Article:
App Reviewed on: iPad Pro
User Interface Rating:
Replay Value Rating:
It's not the first time you've played a game like this and it won't be the last. Between music, rhythm, and one-touch runners, you'll not have to throw your stone far before you hit one on the App Store.
Finding one that's well made and addictive, however, is a different feat altogether and Odium to the Core offers up something pretty special.
Tap to live
Odium to the Core is a one-finger music-based runner where you have to tap the screen to keep your little dude out of the way of hazards. These may be metal parts bordering your path, the machinery that moves rhythmically throughout each level, or just your general sense of poor timing.
Your goal is to beat the levels and reach the core in order to save the world, as you do, but the path's not easy. With 15 levels to get through you'll die and you'll die a lot before reaching the end of each.
If you find the normal mode too simple, however, there's a chaotic Nightmare mode you can have a swing at and that won't be for the faint of heart, pal.
As you go you can change up Odium's appearance with different skins and try to beat your own personal bests, but whether you take advantage of it depends on what sort of gamer you are.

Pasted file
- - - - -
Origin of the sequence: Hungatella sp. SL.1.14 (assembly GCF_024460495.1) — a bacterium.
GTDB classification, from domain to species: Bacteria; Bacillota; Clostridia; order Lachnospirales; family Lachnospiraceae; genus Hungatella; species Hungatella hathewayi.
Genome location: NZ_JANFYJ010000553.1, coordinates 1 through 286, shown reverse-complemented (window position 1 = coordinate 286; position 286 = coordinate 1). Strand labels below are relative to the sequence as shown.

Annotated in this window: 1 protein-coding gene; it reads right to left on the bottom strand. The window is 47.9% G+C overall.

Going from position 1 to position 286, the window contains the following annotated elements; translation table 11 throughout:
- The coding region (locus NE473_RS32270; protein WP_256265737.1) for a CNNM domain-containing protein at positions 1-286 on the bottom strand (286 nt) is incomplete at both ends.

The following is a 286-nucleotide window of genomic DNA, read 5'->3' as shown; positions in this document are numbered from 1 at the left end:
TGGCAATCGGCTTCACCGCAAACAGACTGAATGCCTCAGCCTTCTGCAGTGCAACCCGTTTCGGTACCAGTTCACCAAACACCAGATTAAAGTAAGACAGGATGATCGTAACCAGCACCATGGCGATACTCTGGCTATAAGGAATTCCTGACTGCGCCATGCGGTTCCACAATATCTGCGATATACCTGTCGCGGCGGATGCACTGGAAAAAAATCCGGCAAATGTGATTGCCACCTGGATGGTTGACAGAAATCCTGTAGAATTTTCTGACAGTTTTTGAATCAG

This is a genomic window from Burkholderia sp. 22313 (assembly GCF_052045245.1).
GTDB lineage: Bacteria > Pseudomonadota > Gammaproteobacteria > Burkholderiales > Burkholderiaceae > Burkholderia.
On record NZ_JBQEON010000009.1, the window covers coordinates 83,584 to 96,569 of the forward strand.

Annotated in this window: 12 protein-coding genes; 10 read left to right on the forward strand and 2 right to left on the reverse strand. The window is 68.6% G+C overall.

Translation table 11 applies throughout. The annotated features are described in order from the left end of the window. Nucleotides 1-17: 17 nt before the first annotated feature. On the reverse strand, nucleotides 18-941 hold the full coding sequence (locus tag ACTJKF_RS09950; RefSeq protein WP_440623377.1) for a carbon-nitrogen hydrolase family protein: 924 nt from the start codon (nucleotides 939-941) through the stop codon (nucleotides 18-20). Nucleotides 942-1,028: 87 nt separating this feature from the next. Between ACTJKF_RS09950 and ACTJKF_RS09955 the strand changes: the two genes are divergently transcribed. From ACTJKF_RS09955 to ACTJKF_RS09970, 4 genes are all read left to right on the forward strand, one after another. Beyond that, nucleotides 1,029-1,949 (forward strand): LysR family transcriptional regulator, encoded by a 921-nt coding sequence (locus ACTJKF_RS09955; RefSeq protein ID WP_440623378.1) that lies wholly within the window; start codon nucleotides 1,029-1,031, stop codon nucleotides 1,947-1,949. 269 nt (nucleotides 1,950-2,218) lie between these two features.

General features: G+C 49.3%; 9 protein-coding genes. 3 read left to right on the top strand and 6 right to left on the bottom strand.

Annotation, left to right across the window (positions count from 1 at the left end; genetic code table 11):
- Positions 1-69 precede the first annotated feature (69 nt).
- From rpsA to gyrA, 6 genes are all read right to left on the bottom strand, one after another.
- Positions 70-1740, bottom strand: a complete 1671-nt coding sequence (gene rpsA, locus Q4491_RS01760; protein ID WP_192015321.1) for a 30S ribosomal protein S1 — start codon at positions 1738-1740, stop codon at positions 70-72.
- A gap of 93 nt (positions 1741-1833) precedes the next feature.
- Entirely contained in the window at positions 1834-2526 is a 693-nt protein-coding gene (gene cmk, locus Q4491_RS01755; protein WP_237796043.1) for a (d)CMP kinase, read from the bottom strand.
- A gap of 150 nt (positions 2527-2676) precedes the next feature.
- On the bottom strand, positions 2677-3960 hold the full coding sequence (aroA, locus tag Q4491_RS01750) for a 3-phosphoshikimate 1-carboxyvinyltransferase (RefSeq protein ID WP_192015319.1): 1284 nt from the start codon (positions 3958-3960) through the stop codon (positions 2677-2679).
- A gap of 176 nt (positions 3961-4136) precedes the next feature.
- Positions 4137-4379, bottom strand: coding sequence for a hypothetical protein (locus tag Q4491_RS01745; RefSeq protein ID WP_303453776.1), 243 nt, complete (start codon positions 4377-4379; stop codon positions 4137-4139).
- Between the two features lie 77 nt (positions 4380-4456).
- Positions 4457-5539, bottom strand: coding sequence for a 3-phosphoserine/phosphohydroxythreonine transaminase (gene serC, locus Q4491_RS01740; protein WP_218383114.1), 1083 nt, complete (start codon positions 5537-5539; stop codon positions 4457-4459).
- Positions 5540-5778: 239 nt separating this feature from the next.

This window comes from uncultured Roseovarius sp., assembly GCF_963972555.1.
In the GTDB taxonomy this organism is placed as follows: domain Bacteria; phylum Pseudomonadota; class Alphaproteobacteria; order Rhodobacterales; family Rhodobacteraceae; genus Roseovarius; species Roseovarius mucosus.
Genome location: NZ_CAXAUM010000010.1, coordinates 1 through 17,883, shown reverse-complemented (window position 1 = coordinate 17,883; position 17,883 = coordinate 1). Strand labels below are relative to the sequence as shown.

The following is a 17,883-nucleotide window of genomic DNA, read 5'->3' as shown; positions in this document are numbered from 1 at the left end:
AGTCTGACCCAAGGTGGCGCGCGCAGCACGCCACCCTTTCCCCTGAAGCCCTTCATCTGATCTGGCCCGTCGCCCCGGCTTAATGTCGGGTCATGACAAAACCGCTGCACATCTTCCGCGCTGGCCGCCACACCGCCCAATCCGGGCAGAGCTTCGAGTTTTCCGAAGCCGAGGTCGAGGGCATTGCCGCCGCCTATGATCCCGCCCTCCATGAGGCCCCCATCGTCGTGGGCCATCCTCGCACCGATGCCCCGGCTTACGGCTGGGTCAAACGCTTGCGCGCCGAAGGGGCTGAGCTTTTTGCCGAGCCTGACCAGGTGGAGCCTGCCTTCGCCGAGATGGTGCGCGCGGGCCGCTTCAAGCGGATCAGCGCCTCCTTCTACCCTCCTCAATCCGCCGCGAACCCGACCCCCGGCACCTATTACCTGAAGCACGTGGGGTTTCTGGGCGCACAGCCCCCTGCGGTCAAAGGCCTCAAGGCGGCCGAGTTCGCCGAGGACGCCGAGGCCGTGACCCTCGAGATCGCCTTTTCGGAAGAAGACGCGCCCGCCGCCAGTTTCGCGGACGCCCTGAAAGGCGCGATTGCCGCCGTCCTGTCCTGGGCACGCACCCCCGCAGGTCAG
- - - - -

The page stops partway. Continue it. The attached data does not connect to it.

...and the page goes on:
The visuals, though simple, are really nicely constructed. You get a really solid feel of the environment, especially from the active, multi-dimensional background.
The levels each hold their own drum & bass and jungle soundtrack which tie in with both your moments and the environment around you. When the track slows down, you slow down. When it speeds up, you speed up.
This actually provides an element of reaction-based play to it as well since you have to adjust your tapping accordingly to avoid over or underdoing it.
Match the beat
Despite it having a basic story, it's not one you're going to care about. Your main thought will be surviving until the next checkpoint and that's pretty much it.
Though the checkpoints are spread out nicely in most cases, occasionally you find a few which seem poorly arranged, set either too far apart or appearing too soon after you've just passed through one.
I'm also concerned about how colour-blind players might react to it since certain colours play a big part in the game. On their own they're not much to worry about, but set against its background and when going at speed it might be a tad difficult.
Odium to the Core is a cool rhythm game with a few niggles here and there. Its difficulty can be a bit all over the place at times and if you're not very fond of the music style, it's likely this won't be for you.
However, if you enjoy the challenge, the Badland-like visuals, and the music, you'll definitely enjoy it.